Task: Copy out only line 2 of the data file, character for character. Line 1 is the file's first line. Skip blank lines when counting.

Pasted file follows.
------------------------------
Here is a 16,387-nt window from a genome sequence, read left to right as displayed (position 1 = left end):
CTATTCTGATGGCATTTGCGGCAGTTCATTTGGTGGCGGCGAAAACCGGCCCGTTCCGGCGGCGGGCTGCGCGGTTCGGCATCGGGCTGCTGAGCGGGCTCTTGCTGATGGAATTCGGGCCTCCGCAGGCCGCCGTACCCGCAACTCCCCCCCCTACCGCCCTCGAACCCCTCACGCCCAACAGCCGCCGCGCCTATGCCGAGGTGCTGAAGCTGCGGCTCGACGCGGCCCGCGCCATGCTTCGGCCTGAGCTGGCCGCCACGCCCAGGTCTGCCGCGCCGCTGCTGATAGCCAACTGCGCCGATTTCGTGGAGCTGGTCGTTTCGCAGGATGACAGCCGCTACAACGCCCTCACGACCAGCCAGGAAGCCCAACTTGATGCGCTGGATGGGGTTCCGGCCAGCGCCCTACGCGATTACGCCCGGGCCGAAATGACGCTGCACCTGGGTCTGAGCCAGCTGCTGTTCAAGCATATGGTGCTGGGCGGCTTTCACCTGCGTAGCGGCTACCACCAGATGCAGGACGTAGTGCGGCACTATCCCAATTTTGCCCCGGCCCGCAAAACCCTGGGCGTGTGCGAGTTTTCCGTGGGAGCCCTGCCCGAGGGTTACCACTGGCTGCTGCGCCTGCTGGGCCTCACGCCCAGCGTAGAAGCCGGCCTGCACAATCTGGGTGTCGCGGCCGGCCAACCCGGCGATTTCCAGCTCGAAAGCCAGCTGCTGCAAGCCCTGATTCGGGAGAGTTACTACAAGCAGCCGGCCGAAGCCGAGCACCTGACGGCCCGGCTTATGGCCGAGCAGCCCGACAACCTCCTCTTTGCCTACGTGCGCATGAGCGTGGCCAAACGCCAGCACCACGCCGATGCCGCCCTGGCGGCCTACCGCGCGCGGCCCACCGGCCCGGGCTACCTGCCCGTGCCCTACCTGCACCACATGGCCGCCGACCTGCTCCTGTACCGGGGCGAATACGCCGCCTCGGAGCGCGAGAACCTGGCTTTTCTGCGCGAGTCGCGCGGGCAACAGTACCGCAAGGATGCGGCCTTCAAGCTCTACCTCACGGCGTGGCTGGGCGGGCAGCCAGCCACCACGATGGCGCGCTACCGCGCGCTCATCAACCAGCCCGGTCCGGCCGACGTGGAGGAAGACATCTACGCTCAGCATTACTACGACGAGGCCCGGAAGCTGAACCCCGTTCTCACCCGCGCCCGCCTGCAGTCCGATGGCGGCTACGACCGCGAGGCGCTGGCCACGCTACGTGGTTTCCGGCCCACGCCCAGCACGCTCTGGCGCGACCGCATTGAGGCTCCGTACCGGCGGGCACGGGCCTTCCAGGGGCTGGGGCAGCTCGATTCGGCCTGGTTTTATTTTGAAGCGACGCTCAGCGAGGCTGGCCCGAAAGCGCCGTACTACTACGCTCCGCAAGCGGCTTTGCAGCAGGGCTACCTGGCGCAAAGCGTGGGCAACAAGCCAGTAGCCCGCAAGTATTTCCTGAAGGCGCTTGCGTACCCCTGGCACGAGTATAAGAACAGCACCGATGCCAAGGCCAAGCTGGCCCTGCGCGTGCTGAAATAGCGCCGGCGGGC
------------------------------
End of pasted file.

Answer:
CTATTCTGATGGCATTTGCGGCAGTTCATTTGGTGGCGGCGAAAACCGGCCCGTTCCGGCGGCGGGCTGCGCGGTTCGGCATCGGGCTGCTGAGCGGGCTCTTGCTGATGGAATTCGGGCCTCCGCAGGCCGCCGTACCCGCAACTCCCCCCCCTACCGCCCTCGAACCCCTCACGCCCAACAGCCGCCGCGCCTATGCCGAGGTGCTGAAGCTGCGGCTCGACGCGGCCCGCGCCATGCTTCGGCCTGAGCTGGCCGCCACGCCCAGGTCTGCCGCGCCGCTGCTGATAGCCAACTGCGCCGATTTCGTGGAGCTGGTCGTTTCGCAGGATGACAGCCGCTACAACGCCCTCACGACCAGCCAGGAAGCCCAACTTGATGCGCTGGATGGGGTTCCGGCCAGCGCCCTACGCGATTACGCCCGGGCCGAAATGACGCTGCACCTGGGTCTGAGCCAGCTGCTGTTCAAGCATATGGTGCTGGGCGGCTTTCACCTGCGTAGCGGCTACCACCAGATGCAGGACGTAGTGCGGCACTATCCCAATTTTGCCCCGGCCCGCAAAACCCTGGGCGTGTGCGAGTTTTCCGTGGGAGCCCTGCCCGAGGGTTACCACTGGCTGCTGCGCCTGCTGGGCCTCACGCCCAGCGTAGAAGCCGGCCTGCACAATCTGGGTGTCGCGGCCGGCCAACCCGGCGATTTCCAGCTCGAAAGCCAGCTGCTGCAAGCCCTGATTCGGGAGAGTTACTACAAGCAGCCGGCCGAAGCCGAGCACCTGACGGCCCGGCTTATGGCCGAGCAGCCCGACAACCTCCTCTTTGCCTACGTGCGCATGAGCGTGGCCAAACGCCAGCACCACGCCGATGCCGCCCTGGCGGCCTACCGCGCGCGGCCCACCGGCCCGGGCTACCTGCCCGTGCCCTACCTGCACCACATGGCCGCCGACCTGCTCCTGTACCGGGGCGAATACGCCGCCTCGGAGCGCGAGAACCTGGCTTTTCTGCGCGAGTCGCGCGGGCAACAGTACCGCAAGGATGCGGCCTTCAAGCTCTACCTCACGGCGTGGCTGGGCGGGCAGCCAGCCACCACGATGGCGCGCTACCGCGCGCTCATCAACCAGCCCGGTCCGGCCGACGTGGAGGAAGACATCTACGCTCAGCATTACTACGACGAGGCCCGGAAGCTGAACCCCGTTCTCACCCGCGCCCGCCTGCAGTCCGATGGCGGCTACGACCGCGAGGCGCTGGCCACGCTACGTGGTTTCCGGCCCACGCCCAGCACGCTCTGGCGCGACCGCATTGAGGCTCCGTACCGGCGGGCACGGGCCTTCCAGGGGCTGGGGCAGCTCGATTCGGCCTGGTTTTATTTTGAAGCGACGCTCAGCGAGGCTGGCCCGAAAGCGCCGTACTACTACGCTCCGCAAGCGGCTTTGCAGCAGGGCTACCTGGCGCAAAGCGTGGGCAACAAGCCAGTAGCCCGCAAGTATTTCCTGAAGGCGCTTGCGTACCCCTGGCACGAGTATAAGAACAGCACCGATGCCAAGGCCAAGCTGGCCCTGCGCGTGCTGAAATAGCGCCGGCGGGC